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'Vice' Journalist Angad Singh Blacklisted, Showed India in 'Negative Manner': Centre to Delhi HC

According to the Union government, Singh's documentary, 'India Burning', portrayed India in a "negative manner". He was deported from Delhi to New York in August last year.

28 Jan 2023

Angad BediImage: Twitter/angadsingh

New Delhi: The Union government has told the Delhi high court that Vice News journalist Angad Singh has been “blacklisted” even though he is an Overseas Citizen of India (OCI) cardholder, according to Livelaw.

An affidavit filed by the Foreigners Regional Registration Office said Singh, in his documentary, had depicted India “in a negative manner”. “Singh is a blacklist subject who was blacklisted at the instance of the consulate-general of India with the remarks that if he ever arrived in India he ought not to be permitted to enter India and the consulate-general would be given information about the same,” the affidavit said, according to Indian Express.

According to the affidavit, Singh was blacklisted at the recommendation of the Consulate General of India in New York. 

Justice Prathiba M Singh of the Delhi high court was hearing Singh’s plea against the Union government’s refusal to permit his entry to India. Singh was deported from Delhi to New York in August 2022.

Union government’s counsel, Anurag Ahluwalia, told the court that Singh is a “blacklisted subject” as he had allegedly violated Section 11A of the Foreigners Order, 1948. The particular provision prohibits a foreigner from producing any picture, film or documentary without permission in writing from the Union government.

Singh moved the court against the Union government’s decision to deny entry to him to India. He said the government move was “illegal” and violated Articles 14, 21 and 25 of the Indian constitution, and that he was an OCI card holder. He added that his OCI card was issued to him in March 2007 and was renewed in August 2018.

According to Singh’s counsel, Swati Sukumar, OCI cardholders enjoy all rights granted under the Indian constitution, barring certain rights mentioned under Section 7 B (2) of the Citizenship Act. She also argued that under Section 7D of the Act, OCI cards cannot be cancelled on any grounds, as provided therein.

Sukumar particularly relied on the proviso to the section which holds that an OCI cardholder would have to be given a reasonable opportunity to be heard before an order is passed for the cancellation of their card. She further said no reasons were communicated to Singh on why he was refused a special permit for the production of a food show in August 2022.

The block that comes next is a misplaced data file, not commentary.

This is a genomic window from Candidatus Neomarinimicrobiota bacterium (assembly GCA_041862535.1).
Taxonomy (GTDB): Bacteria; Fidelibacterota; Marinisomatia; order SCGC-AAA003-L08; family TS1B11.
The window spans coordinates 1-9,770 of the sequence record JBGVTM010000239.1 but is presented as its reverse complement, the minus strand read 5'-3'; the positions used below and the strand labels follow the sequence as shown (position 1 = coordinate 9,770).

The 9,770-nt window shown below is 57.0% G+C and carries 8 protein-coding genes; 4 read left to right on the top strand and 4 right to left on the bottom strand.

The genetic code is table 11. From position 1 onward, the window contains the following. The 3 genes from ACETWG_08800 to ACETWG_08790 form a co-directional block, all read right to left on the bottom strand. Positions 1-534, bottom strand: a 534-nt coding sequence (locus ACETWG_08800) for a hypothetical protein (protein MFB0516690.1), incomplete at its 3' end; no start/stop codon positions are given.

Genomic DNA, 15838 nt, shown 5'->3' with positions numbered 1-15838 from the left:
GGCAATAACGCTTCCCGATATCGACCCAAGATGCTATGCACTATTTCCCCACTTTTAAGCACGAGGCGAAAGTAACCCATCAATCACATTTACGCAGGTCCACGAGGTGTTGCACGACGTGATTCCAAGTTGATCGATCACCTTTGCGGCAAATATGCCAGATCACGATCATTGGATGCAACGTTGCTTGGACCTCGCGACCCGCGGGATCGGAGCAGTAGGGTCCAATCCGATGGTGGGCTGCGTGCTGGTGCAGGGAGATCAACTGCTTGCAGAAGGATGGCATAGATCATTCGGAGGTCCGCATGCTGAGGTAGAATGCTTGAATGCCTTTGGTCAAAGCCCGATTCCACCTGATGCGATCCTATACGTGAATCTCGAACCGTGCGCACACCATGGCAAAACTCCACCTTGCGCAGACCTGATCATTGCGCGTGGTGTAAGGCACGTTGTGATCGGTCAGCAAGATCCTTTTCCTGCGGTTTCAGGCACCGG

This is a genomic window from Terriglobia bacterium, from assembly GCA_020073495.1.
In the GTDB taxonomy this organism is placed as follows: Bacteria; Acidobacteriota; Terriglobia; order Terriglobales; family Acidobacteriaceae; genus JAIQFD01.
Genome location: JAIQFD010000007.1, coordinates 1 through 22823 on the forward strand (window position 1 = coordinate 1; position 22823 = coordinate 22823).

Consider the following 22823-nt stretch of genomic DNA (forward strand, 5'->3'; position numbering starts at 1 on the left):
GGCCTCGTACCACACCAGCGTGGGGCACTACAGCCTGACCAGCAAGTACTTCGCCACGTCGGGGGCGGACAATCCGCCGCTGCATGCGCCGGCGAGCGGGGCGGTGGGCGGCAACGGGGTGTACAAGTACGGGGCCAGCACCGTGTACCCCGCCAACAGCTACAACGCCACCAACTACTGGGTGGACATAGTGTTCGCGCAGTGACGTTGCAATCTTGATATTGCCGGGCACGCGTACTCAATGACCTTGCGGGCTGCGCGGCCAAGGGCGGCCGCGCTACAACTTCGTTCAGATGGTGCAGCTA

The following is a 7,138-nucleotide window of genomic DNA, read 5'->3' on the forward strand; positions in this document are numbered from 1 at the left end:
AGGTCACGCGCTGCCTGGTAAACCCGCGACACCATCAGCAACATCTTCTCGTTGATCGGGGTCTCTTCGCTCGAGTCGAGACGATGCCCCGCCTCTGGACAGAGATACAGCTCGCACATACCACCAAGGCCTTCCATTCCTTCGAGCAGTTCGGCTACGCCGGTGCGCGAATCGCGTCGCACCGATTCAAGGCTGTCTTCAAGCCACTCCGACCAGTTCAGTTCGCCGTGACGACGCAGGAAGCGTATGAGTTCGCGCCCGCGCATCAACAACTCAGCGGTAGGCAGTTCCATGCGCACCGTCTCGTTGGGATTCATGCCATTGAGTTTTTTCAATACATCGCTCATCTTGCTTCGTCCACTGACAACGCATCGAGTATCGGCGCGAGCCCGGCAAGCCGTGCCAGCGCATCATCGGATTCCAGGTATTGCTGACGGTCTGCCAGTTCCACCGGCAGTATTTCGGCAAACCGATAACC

She also went on to argue that her client’s OCI card was “still valid” and that he was claimed to have been blacklisted by respondents but his OCI card had not been cancelled yet.

Meanwhile, the government’s affidavit said Singh had “misrepresented facts in the visa application for obtaining a journalistic visa in 2020 and had published a documentary titled India Burning, which depicted India in a negative manner”.

The government’s counsel, Anurag Ahluwalia, said Singh was blacklisted because he had allegedly violated Clause 11A of the Foreigners Order, 1948, which states that “no foreigner can produce a film for public exhibition without permission in writing from the central government”. Therefore, he was blacklisted despite being an OCI cardholder, Ahluwalia added.

The court listed the matter to be heard on February 28, after Ahluwali sought two weeks’ time to obtain information on “whether any showcause notice or proceedings were commenced” against Singh for the cancellation of his Overseas Citizen of India (OCI) card.

Courtesy: The Wire

'Vice' Journalist Angad Singh Blacklisted, Showed India in 'Negative Manner': Centre to Delhi HC

According to the Union government, Singh's documentary, 'India Burning', portrayed India in a "negative manner". He was deported from Delhi to New York in August last year.

Angad BediImage: Twitter/angadsingh

New Delhi: The Union government has told the Delhi high court that Vice News journalist Angad Singh has been “blacklisted” even though he is an Overseas Citizen of India (OCI) cardholder, according to Livelaw.

An affidavit filed by the Foreigners Regional Registration Office said Singh, in his documentary, had depicted India “in a negative manner”. “Singh is a blacklist subject who was blacklisted at the instance of the consulate-general of India with the remarks that if he ever arrived in India he ought not to be permitted to enter India and the consulate-general would be given information about the same,” the affidavit said, according to Indian Express.